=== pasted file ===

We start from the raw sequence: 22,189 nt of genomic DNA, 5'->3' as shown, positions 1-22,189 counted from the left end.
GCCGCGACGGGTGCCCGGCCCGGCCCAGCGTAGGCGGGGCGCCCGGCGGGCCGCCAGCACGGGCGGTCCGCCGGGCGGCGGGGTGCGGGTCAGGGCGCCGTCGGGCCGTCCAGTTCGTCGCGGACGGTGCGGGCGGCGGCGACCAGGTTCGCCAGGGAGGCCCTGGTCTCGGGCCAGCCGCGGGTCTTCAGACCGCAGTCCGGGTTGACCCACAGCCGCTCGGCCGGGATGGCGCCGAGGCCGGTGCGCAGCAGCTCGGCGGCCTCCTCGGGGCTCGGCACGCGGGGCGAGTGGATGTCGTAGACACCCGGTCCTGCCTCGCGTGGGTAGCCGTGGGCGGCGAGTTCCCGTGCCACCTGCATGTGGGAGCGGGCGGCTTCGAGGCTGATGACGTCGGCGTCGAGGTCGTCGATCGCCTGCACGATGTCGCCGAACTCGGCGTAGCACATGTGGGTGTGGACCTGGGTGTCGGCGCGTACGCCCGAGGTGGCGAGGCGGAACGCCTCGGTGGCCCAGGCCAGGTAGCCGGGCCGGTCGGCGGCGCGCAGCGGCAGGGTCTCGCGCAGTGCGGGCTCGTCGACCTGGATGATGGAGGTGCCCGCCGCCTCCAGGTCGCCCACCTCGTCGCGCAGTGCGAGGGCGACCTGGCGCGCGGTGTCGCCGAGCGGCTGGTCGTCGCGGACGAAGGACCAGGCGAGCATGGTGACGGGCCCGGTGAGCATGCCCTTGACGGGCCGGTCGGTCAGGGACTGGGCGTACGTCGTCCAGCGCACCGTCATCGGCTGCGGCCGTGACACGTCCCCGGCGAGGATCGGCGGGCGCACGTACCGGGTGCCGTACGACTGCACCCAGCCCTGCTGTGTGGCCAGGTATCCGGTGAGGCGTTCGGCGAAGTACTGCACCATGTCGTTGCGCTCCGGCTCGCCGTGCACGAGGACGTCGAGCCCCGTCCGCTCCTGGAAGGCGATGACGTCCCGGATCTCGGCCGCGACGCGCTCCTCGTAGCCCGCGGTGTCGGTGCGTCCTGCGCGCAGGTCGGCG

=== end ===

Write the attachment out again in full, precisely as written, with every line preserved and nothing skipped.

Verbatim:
We start from the raw sequence: 22,189 nt of genomic DNA, 5'->3' as shown, positions 1-22,189 counted from the left end.
GCCGCGACGGGTGCCCGGCCCGGCCCAGCGTAGGCGGGGCGCCCGGCGGGCCGCCAGCACGGGCGGTCCGCCGGGCGGCGGGGTGCGGGTCAGGGCGCCGTCGGGCCGTCCAGTTCGTCGCGGACGGTGCGGGCGGCGGCGACCAGGTTCGCCAGGGAGGCCCTGGTCTCGGGCCAGCCGCGGGTCTTCAGACCGCAGTCCGGGTTGACCCACAGCCGCTCGGCCGGGATGGCGCCGAGGCCGGTGCGCAGCAGCTCGGCGGCCTCCTCGGGGCTCGGCACGCGGGGCGAGTGGATGTCGTAGACACCCGGTCCTGCCTCGCGTGGGTAGCCGTGGGCGGCGAGTTCCCGTGCCACCTGCATGTGGGAGCGGGCGGCTTCGAGGCTGATGACGTCGGCGTCGAGGTCGTCGATCGCCTGCACGATGTCGCCGAACTCGGCGTAGCACATGTGGGTGTGGACCTGGGTGTCGGCGCGTACGCCCGAGGTGGCGAGGCGGAACGCCTCGGTGGCCCAGGCCAGGTAGCCGGGCCGGTCGGCGGCGCGCAGCGGCAGGGTCTCGCGCAGTGCGGGCTCGTCGACCTGGATGATGGAGGTGCCCGCCGCCTCCAGGTCGCCCACCTCGTCGCGCAGTGCGAGGGCGACCTGGCGCGCGGTGTCGCCGAGCGGCTGGTCGTCGCGGACGAAGGACCAGGCGAGCATGGTGACGGGCCCGGTGAGCATGCCCTTGACGGGCCGGTCGGTCAGGGACTGGGCGTACGTCGTCCAGCGCACCGTCATCGGCTGCGGCCGTGACACGTCCCCGGCGAGGATCGGCGGGCGCACGTACCGGGTGCCGTACGACTGCACCCAGCCCTGCTGTGTGGCCAGGTATCCGGTGAGGCGTTCGGCGAAGTACTGCACCATGTCGTTGCGCTCCGGCTCGCCGTGCACGAGGACGTCGAGCCCCGTCCGCTCCTGGAAGGCGATGACGTCCCGGATCTCGGCCGCGACGCGCTCCTCGTAGCCCGCGGTGTCGGTGCGTCCTGCGCGCAGGTCGGCG